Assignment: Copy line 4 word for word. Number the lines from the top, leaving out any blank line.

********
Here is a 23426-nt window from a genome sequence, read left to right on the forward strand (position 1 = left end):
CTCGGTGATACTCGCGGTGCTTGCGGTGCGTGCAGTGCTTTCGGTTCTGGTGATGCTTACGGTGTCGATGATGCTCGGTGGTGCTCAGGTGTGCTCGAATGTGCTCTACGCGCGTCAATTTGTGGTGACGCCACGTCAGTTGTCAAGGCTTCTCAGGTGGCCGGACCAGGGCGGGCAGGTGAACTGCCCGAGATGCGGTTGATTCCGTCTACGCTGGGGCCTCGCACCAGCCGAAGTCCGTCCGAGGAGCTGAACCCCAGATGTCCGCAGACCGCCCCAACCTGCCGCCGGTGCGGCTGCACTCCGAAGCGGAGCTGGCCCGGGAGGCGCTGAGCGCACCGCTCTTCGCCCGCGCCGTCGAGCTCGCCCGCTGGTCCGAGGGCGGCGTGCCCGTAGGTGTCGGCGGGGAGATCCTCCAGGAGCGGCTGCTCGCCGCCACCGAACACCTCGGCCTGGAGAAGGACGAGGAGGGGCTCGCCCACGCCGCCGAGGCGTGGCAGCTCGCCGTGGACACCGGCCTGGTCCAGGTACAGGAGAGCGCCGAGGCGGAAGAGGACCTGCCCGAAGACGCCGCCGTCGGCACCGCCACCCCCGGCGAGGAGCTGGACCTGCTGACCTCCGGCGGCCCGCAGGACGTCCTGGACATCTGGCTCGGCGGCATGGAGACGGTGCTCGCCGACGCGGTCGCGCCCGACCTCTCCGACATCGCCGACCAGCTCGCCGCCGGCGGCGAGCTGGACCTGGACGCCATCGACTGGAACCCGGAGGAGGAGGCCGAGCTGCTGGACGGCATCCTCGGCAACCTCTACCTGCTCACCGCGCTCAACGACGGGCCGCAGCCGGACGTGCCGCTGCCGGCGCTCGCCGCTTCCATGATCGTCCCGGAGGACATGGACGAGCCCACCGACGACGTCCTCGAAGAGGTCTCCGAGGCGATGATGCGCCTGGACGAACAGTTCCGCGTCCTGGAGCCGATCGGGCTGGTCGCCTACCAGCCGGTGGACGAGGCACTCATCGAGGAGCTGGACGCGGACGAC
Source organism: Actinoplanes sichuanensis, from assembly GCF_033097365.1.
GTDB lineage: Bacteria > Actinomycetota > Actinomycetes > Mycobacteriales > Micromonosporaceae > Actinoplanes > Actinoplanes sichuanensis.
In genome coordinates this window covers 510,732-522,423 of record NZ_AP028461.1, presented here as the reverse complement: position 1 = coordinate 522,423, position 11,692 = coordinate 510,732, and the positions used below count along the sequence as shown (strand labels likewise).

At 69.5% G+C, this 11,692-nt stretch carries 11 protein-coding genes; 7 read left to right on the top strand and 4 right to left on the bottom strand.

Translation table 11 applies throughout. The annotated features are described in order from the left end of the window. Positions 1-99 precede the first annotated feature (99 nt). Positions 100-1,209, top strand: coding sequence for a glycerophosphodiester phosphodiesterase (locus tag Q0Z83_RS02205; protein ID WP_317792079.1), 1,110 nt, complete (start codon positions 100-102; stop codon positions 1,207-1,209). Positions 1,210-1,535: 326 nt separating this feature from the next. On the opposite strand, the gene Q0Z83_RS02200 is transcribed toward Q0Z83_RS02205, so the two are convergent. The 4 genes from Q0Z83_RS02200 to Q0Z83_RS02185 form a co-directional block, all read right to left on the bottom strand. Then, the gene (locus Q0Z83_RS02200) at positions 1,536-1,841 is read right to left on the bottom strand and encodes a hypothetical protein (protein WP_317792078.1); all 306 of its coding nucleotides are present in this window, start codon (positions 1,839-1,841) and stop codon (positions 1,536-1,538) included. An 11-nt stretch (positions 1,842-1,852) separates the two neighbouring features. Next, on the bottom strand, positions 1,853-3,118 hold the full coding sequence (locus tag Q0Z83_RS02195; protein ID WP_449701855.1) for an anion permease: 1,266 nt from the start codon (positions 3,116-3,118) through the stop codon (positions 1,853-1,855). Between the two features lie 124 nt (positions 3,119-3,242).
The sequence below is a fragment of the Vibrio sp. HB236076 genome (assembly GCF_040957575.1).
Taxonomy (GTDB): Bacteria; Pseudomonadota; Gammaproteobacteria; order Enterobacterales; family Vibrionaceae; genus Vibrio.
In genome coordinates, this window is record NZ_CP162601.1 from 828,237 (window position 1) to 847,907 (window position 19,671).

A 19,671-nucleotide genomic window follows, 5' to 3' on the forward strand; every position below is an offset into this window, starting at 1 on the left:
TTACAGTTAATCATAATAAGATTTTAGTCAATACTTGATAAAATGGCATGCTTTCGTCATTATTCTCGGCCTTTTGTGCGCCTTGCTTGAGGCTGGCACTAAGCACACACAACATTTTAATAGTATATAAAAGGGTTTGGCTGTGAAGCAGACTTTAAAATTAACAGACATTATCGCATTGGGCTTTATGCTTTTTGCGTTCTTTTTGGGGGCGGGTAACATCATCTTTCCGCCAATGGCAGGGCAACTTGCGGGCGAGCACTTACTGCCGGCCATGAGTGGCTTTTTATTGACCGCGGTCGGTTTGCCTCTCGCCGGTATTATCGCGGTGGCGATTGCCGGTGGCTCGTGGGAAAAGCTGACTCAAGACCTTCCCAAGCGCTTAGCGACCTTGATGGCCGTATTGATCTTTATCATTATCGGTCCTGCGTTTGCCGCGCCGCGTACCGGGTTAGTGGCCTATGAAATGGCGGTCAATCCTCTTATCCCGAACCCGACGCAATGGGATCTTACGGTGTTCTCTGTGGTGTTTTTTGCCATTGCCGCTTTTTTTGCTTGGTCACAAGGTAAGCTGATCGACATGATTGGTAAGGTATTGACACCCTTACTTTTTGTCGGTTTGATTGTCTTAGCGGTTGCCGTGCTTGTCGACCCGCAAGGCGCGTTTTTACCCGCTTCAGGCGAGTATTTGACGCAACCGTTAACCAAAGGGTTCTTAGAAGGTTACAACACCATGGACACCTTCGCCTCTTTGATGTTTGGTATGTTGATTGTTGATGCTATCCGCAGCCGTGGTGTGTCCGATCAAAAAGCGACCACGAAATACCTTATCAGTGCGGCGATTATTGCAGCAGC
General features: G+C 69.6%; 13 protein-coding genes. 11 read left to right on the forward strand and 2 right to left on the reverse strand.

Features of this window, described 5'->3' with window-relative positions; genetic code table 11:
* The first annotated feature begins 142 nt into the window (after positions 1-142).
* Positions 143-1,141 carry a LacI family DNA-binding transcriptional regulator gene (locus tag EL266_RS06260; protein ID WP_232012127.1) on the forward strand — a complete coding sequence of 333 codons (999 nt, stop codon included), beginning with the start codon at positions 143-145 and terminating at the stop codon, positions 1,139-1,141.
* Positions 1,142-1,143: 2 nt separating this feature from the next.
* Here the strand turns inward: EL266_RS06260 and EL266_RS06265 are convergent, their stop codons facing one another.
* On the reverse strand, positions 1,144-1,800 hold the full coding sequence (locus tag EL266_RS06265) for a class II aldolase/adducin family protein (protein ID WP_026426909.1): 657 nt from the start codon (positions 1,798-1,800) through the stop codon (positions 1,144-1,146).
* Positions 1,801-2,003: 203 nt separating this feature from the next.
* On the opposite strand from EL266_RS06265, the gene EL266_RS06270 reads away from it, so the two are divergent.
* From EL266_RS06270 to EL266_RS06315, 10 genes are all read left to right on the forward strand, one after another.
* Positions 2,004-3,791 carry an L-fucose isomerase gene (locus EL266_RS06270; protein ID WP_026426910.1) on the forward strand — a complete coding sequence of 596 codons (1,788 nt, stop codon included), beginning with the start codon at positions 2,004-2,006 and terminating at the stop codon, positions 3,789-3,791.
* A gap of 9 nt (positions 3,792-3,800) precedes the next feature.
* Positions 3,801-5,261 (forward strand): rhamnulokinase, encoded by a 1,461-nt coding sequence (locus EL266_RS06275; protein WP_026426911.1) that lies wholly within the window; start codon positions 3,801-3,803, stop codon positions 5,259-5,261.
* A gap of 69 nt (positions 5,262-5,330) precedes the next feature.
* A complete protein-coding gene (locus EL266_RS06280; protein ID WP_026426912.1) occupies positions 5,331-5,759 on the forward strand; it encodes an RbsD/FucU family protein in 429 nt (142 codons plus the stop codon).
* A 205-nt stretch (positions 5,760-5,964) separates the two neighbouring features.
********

GTDB lineage: Bacteria > Actinomycetota > Actinomycetes > Mycobacteriales > Micromonosporaceae > Actinoplanes > Actinoplanes sichuanensis.